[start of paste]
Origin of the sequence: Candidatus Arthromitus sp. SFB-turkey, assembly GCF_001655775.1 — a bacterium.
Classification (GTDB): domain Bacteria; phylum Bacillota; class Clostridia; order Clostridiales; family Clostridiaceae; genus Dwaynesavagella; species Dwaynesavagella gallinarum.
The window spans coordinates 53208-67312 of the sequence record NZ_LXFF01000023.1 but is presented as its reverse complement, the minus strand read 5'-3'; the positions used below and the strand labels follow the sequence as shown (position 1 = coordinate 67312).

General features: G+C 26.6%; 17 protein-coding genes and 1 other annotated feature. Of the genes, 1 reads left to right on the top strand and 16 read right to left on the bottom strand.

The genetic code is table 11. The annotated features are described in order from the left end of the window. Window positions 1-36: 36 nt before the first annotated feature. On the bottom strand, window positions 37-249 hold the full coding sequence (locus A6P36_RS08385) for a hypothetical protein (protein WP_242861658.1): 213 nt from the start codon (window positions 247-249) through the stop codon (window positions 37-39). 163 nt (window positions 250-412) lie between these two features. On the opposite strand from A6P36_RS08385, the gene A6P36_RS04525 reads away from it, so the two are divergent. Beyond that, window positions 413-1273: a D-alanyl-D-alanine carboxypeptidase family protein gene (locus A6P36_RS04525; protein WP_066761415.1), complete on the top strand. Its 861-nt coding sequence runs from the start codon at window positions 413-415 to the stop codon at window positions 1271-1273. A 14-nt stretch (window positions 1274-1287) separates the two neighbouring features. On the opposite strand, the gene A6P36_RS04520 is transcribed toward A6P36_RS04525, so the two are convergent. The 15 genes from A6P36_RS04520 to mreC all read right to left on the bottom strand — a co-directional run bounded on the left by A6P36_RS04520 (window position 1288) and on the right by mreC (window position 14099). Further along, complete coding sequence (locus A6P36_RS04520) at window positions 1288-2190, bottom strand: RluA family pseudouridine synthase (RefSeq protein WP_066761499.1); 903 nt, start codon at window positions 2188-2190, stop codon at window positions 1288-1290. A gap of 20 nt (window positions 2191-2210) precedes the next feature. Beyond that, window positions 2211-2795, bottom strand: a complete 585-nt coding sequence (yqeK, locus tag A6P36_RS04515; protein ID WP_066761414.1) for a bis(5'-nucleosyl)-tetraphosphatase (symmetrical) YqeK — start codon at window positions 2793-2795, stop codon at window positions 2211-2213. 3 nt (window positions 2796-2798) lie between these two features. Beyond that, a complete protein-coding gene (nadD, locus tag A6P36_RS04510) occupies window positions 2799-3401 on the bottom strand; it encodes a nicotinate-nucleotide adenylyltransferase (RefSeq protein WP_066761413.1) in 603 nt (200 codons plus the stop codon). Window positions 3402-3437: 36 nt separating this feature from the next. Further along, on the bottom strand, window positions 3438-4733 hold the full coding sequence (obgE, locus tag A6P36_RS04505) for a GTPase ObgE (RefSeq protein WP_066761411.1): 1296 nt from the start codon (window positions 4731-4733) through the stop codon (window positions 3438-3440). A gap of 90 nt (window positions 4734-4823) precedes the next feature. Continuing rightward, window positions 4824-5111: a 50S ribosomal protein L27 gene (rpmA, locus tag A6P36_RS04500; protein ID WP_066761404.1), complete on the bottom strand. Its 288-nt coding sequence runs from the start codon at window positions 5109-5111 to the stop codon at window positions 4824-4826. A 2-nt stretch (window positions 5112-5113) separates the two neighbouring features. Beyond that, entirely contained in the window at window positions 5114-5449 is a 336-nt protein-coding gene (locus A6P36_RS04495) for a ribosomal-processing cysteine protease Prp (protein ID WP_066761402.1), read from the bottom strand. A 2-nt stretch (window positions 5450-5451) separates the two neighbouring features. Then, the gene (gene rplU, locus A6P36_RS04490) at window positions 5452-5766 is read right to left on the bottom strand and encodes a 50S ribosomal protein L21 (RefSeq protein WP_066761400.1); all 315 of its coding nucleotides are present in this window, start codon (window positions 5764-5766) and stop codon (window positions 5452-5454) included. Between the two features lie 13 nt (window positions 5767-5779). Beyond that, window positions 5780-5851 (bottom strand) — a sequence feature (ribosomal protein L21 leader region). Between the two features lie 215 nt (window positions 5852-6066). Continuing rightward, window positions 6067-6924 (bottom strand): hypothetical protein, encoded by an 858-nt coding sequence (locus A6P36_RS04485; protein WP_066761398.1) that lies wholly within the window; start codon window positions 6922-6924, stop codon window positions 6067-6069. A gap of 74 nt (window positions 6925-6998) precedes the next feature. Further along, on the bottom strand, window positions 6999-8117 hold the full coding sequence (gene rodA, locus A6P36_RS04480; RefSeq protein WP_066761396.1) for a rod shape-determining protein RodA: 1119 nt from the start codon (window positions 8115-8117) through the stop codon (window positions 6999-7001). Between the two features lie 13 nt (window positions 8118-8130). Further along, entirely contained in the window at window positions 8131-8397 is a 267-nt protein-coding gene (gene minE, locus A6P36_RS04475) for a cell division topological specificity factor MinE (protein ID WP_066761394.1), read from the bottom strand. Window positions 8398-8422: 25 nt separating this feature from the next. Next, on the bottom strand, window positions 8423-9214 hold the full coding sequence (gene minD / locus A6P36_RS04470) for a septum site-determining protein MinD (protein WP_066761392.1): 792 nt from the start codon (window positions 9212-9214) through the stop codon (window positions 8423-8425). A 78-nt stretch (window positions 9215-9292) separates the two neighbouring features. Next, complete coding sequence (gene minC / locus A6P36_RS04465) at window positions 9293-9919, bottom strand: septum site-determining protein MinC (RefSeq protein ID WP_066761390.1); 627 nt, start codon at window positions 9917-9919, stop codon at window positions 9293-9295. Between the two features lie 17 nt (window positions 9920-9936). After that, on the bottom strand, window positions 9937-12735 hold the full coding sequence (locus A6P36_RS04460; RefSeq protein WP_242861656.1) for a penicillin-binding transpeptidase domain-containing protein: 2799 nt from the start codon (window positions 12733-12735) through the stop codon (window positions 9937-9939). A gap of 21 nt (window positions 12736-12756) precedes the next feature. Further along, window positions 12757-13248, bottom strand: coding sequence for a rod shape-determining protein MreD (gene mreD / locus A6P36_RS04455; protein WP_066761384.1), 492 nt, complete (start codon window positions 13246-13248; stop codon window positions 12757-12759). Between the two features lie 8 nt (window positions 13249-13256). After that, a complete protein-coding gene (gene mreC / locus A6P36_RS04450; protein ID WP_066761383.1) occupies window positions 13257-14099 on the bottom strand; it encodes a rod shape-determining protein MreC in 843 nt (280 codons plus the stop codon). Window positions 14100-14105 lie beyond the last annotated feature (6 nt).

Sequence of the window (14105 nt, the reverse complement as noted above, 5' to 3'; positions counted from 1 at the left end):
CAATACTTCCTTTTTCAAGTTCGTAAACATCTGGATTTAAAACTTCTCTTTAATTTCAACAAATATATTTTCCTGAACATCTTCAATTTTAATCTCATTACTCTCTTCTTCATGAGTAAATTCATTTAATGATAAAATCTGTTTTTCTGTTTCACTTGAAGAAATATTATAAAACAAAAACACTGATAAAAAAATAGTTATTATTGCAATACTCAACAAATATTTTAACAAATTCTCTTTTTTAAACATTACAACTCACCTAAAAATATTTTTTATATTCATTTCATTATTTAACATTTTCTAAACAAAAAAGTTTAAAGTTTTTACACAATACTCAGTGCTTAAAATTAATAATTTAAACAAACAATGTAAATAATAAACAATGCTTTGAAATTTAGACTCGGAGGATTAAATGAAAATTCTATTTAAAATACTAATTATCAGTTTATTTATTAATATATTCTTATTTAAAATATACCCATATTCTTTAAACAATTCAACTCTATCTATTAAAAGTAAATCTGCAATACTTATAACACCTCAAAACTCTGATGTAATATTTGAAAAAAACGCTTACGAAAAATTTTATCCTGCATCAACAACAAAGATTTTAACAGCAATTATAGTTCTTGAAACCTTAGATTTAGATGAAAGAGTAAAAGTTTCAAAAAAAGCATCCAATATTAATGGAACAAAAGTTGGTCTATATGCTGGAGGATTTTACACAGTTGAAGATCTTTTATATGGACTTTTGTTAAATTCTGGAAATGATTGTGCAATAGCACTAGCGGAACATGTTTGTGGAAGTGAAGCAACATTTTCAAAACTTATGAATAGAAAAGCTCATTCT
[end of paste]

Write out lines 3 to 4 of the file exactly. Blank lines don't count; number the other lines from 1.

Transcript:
The window spans coordinates 53208-67312 of the sequence record NZ_LXFF01000023.1 but is presented as its reverse complement, the minus strand read 5'-3'; the positions used below and the strand labels follow the sequence as shown (position 1 = coordinate 67312).

General features: G+C 26.6%; 17 protein-coding genes and 1 other annotated feature. Of the genes, 1 reads left to right on the top strand and 16 read right to left on the bottom strand.